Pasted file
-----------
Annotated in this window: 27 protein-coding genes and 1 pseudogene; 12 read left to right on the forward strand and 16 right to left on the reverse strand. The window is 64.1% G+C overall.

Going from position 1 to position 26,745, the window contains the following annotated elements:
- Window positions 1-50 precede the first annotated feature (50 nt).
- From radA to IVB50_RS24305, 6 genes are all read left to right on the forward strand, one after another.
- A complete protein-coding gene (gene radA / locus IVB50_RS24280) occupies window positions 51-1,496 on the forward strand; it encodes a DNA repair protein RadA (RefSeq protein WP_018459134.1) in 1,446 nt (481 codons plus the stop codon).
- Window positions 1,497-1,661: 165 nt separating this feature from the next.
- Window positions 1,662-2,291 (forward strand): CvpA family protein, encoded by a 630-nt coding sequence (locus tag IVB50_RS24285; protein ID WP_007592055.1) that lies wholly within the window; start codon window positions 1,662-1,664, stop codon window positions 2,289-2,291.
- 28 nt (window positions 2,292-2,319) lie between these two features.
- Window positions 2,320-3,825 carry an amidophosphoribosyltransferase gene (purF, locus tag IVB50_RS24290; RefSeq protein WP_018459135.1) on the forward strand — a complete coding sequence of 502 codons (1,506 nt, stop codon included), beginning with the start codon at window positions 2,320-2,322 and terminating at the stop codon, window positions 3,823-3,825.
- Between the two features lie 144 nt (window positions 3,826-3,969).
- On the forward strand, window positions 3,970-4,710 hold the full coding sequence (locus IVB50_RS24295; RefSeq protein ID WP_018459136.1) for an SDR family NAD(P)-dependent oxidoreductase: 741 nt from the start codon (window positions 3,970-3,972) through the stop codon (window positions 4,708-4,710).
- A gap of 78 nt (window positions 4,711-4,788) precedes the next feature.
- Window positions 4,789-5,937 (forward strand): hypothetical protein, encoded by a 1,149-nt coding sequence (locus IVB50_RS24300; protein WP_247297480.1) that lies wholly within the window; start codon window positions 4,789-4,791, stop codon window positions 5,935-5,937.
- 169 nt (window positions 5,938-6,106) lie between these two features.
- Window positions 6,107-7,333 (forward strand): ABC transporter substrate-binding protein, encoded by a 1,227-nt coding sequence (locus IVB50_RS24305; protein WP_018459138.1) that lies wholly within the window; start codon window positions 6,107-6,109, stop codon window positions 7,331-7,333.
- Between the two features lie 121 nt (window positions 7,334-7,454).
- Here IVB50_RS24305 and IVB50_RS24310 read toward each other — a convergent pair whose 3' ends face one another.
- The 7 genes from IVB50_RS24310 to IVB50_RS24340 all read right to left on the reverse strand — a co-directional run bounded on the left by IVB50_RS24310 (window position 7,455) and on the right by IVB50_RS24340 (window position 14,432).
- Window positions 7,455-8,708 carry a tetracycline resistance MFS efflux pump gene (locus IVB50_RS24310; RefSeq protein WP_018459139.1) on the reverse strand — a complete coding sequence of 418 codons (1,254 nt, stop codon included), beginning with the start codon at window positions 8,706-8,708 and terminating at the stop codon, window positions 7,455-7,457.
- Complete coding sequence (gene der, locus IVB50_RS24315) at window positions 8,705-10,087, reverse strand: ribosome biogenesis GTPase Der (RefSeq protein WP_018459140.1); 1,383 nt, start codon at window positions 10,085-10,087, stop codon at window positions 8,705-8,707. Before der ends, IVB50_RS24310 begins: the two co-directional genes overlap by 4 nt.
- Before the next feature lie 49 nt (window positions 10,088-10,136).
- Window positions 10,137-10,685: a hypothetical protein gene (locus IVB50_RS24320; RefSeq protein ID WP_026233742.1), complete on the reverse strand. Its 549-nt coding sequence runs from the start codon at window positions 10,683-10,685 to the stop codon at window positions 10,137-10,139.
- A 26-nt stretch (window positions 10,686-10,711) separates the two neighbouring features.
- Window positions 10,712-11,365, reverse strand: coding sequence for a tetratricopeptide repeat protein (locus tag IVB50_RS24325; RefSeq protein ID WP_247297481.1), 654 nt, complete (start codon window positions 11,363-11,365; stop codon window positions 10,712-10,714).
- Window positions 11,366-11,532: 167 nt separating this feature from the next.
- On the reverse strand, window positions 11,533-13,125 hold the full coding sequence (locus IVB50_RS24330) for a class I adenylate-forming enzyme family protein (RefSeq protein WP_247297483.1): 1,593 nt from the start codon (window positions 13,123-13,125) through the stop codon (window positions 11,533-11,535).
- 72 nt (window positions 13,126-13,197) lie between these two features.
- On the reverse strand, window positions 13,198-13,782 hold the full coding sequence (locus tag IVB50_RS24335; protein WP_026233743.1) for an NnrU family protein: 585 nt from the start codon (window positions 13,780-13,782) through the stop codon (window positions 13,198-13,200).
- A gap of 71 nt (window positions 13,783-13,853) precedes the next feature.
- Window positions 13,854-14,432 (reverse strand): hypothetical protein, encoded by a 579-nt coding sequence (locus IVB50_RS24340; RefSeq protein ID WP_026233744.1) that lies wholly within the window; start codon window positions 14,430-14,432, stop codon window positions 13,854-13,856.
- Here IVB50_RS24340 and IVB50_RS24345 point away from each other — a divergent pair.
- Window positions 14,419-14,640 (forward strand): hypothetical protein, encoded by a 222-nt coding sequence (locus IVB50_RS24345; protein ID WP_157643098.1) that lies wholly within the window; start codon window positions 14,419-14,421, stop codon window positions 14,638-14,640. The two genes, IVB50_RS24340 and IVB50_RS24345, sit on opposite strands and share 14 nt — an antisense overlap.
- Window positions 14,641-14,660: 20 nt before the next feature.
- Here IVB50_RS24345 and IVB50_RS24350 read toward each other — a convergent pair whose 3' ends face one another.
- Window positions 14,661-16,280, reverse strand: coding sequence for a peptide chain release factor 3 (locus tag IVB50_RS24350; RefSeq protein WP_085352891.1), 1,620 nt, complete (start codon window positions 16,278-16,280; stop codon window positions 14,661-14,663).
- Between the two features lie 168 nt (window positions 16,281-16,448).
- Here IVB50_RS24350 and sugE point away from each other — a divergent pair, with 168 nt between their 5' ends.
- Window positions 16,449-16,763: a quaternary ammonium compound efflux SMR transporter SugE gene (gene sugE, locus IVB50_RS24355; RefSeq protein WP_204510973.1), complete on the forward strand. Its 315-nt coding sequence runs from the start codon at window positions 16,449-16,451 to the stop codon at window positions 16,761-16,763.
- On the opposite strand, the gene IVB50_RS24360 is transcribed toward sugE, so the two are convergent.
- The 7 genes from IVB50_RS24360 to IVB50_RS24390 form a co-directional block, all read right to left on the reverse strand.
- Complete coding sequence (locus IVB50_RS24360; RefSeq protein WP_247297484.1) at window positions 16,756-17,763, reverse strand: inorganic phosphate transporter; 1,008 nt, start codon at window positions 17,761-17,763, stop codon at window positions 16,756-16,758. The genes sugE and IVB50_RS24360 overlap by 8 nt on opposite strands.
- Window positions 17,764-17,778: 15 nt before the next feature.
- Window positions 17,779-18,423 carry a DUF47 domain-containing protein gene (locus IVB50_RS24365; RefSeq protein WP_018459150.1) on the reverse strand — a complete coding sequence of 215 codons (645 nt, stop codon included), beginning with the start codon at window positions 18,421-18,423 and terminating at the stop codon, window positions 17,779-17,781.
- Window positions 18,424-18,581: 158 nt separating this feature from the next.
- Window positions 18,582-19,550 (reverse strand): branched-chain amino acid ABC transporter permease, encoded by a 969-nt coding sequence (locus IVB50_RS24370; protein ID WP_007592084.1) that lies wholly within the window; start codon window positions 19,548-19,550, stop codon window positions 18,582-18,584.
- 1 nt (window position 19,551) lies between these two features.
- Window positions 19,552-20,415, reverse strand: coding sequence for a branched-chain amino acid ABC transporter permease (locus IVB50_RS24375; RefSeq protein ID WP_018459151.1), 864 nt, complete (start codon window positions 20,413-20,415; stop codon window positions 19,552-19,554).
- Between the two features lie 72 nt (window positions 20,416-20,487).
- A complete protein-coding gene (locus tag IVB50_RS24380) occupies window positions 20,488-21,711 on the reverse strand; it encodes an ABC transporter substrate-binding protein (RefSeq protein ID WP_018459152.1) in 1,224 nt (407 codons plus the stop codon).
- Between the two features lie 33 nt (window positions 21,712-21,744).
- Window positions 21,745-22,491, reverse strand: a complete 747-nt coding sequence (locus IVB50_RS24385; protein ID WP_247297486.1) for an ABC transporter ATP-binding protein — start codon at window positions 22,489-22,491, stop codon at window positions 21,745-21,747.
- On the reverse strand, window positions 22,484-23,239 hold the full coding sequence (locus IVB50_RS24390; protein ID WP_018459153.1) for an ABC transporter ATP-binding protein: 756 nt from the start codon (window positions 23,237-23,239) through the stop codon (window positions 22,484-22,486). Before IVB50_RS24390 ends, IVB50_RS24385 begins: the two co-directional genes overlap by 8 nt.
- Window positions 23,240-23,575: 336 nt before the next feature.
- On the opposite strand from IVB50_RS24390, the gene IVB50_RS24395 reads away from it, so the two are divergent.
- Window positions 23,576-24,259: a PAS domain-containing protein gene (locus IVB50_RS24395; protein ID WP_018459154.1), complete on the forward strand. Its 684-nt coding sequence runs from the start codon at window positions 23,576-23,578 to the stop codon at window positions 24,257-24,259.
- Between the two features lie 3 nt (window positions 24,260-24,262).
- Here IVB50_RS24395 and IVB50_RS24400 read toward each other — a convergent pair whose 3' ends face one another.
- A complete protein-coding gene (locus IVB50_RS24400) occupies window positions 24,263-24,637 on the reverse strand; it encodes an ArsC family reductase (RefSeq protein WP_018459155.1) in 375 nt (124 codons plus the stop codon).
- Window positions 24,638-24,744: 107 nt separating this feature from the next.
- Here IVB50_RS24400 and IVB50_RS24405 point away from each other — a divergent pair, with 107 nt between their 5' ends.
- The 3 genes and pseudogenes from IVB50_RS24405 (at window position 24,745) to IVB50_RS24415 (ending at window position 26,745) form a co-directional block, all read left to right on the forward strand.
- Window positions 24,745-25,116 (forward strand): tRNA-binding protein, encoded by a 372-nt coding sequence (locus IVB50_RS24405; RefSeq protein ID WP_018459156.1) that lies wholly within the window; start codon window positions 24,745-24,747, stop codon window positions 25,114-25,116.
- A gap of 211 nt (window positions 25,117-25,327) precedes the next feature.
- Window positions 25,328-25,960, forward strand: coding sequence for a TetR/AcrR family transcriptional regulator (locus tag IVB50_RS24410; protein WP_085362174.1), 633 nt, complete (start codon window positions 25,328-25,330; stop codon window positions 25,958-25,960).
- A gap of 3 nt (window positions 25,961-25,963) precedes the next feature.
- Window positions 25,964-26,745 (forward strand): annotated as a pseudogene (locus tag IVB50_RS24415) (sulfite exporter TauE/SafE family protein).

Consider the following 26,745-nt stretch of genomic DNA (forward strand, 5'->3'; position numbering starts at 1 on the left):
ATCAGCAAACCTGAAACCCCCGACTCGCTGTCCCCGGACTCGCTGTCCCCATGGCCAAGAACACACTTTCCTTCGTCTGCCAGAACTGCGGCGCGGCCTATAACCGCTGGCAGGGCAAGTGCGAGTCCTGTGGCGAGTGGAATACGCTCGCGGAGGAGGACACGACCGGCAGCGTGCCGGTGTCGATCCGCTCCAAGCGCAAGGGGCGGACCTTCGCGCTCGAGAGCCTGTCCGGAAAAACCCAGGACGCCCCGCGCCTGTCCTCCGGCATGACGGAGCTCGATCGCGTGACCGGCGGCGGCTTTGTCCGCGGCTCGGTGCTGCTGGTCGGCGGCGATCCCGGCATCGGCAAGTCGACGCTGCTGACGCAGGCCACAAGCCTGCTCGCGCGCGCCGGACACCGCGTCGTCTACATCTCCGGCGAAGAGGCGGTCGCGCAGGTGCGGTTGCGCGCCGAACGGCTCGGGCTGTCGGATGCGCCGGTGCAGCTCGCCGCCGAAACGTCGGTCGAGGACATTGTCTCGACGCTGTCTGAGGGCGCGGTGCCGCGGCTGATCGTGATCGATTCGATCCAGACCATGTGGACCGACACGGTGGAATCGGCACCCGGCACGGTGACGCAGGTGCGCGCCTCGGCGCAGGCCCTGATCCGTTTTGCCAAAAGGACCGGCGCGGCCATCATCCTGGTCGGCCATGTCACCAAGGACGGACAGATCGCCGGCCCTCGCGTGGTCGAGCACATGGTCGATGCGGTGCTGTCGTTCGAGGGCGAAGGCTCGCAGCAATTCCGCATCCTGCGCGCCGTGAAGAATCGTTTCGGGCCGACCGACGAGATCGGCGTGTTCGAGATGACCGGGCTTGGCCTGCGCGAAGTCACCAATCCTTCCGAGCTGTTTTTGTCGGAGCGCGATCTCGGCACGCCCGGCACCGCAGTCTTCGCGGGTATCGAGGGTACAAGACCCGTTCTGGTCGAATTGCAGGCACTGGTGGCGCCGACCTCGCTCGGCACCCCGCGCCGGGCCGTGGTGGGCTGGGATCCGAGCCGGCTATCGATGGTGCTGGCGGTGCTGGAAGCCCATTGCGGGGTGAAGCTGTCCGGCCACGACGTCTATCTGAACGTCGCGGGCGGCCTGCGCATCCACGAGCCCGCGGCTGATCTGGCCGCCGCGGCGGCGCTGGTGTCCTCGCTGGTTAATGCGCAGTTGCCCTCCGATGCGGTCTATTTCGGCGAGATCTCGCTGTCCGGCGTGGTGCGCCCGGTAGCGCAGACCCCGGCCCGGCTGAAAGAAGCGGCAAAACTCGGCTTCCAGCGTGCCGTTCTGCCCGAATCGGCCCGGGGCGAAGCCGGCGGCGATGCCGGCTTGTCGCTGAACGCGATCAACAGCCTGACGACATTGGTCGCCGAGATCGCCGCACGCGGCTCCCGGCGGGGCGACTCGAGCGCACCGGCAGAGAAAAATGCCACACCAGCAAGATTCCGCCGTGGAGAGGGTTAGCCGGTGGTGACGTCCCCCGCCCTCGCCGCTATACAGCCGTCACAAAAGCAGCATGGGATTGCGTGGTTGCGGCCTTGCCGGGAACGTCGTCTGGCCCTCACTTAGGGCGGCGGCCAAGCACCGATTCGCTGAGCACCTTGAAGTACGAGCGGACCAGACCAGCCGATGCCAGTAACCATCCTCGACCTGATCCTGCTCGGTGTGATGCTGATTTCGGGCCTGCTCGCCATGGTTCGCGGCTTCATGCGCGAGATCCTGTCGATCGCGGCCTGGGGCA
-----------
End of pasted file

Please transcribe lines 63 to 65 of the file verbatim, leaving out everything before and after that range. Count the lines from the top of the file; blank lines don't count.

- A gap of 211 nt (window positions 25,117-25,327) precedes the next feature.
- Window positions 25,328-25,960, forward strand: coding sequence for a TetR/AcrR family transcriptional regulator (locus tag IVB50_RS24410; protein WP_085362174.1), 633 nt, complete (start codon window positions 25,328-25,330; stop codon window positions 25,958-25,960).
- A gap of 3 nt (window positions 25,961-25,963) precedes the next feature.